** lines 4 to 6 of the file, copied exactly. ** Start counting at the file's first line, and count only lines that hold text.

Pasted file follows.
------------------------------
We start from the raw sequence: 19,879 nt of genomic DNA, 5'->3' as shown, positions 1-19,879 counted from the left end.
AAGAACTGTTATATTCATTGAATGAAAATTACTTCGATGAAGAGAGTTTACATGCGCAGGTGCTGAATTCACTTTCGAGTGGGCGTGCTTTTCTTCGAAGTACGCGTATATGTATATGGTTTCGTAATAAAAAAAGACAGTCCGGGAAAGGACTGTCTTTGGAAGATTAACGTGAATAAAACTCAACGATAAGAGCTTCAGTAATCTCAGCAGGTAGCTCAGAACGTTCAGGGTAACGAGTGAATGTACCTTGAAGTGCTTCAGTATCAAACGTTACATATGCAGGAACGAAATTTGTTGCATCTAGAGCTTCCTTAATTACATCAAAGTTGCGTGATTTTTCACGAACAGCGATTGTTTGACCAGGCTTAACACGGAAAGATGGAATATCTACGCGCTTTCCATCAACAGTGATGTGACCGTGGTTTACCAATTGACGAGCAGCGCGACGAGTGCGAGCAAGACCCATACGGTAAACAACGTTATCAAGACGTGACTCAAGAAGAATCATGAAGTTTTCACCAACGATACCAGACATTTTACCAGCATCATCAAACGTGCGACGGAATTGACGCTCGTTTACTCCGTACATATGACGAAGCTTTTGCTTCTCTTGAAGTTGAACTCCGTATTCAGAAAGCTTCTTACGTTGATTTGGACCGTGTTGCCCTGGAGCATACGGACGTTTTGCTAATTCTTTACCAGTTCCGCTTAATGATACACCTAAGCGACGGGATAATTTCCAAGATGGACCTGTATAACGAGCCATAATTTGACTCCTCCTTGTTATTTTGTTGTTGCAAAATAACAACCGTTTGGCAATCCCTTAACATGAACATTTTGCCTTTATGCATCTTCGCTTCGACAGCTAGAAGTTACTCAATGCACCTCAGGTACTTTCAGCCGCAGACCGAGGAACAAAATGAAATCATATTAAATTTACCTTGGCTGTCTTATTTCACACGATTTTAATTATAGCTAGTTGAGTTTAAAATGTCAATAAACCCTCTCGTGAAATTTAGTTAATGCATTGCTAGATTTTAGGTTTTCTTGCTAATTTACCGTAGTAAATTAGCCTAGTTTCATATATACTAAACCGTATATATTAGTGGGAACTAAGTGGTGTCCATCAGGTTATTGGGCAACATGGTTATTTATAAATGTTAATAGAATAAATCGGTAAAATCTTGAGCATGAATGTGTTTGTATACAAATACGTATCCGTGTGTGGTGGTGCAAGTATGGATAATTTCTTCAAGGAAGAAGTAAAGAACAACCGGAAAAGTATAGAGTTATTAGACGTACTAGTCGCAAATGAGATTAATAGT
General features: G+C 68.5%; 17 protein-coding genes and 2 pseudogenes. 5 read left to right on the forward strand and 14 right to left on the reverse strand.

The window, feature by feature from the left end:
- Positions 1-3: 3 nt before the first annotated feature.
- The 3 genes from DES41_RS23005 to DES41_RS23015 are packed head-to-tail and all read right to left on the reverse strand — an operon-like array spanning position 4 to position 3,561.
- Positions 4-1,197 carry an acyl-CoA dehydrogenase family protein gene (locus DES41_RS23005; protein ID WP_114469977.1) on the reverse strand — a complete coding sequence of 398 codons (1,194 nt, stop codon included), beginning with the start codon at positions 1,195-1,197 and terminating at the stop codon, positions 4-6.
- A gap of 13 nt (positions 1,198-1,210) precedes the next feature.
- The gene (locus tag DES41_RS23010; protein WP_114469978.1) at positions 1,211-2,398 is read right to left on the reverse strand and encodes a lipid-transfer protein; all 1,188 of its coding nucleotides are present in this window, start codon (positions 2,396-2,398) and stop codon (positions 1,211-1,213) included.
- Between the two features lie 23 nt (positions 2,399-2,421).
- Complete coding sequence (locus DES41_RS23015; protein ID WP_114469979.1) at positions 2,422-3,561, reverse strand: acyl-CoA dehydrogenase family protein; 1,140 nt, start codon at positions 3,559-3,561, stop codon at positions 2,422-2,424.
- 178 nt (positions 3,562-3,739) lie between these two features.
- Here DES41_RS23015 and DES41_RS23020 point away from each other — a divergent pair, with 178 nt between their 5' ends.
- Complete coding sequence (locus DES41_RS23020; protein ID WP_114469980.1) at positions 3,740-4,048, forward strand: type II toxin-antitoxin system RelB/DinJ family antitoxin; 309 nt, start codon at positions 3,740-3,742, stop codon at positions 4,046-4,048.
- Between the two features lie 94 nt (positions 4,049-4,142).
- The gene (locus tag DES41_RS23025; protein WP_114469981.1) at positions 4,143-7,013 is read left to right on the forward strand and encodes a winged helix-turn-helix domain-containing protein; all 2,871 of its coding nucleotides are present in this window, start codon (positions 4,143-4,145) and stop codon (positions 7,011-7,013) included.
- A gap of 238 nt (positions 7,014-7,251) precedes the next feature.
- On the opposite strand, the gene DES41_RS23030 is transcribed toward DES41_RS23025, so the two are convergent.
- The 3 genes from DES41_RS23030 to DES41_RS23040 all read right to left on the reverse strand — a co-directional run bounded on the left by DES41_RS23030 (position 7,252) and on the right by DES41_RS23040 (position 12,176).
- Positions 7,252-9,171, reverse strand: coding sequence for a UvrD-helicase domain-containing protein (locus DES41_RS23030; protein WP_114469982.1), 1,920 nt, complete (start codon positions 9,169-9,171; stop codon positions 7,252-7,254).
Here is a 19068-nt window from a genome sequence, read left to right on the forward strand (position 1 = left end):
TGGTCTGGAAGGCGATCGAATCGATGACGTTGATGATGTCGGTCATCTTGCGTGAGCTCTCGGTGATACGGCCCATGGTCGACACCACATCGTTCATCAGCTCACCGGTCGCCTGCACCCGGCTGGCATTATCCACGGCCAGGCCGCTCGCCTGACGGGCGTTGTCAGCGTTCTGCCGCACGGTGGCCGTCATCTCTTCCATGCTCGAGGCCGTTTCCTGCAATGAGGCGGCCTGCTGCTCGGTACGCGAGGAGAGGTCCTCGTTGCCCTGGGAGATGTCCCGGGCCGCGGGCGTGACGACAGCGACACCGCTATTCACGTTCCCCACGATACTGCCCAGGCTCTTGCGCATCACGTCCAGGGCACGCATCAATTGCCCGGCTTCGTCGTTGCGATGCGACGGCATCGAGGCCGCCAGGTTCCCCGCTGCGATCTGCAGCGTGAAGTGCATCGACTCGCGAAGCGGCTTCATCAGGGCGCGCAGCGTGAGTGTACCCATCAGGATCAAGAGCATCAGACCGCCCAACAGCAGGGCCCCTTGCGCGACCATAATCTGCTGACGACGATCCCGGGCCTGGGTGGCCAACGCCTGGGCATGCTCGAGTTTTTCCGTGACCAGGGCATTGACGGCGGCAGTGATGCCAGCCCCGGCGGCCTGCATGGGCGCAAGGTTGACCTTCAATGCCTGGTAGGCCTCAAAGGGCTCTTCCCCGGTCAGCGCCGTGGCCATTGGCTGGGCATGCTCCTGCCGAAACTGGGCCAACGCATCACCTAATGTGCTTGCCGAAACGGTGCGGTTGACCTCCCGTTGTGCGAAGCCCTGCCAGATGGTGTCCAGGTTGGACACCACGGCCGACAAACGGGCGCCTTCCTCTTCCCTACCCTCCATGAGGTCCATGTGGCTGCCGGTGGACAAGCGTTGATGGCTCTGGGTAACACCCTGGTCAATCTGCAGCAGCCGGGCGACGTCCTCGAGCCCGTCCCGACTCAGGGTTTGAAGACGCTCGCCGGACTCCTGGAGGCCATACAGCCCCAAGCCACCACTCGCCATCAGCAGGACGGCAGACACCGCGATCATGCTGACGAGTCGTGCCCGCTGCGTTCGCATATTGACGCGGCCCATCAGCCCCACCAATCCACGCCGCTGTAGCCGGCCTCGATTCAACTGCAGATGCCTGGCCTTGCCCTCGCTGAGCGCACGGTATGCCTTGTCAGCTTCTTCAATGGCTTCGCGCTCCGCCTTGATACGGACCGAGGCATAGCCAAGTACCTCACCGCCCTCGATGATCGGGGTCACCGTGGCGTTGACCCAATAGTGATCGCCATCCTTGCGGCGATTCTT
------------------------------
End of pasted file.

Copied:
The window, feature by feature from the left end:
- Positions 1-3: 3 nt before the first annotated feature.
- The 3 genes from DES41_RS23005 to DES41_RS23015 are packed head-to-tail and all read right to left on the reverse strand — an operon-like array spanning position 4 to position 3,561.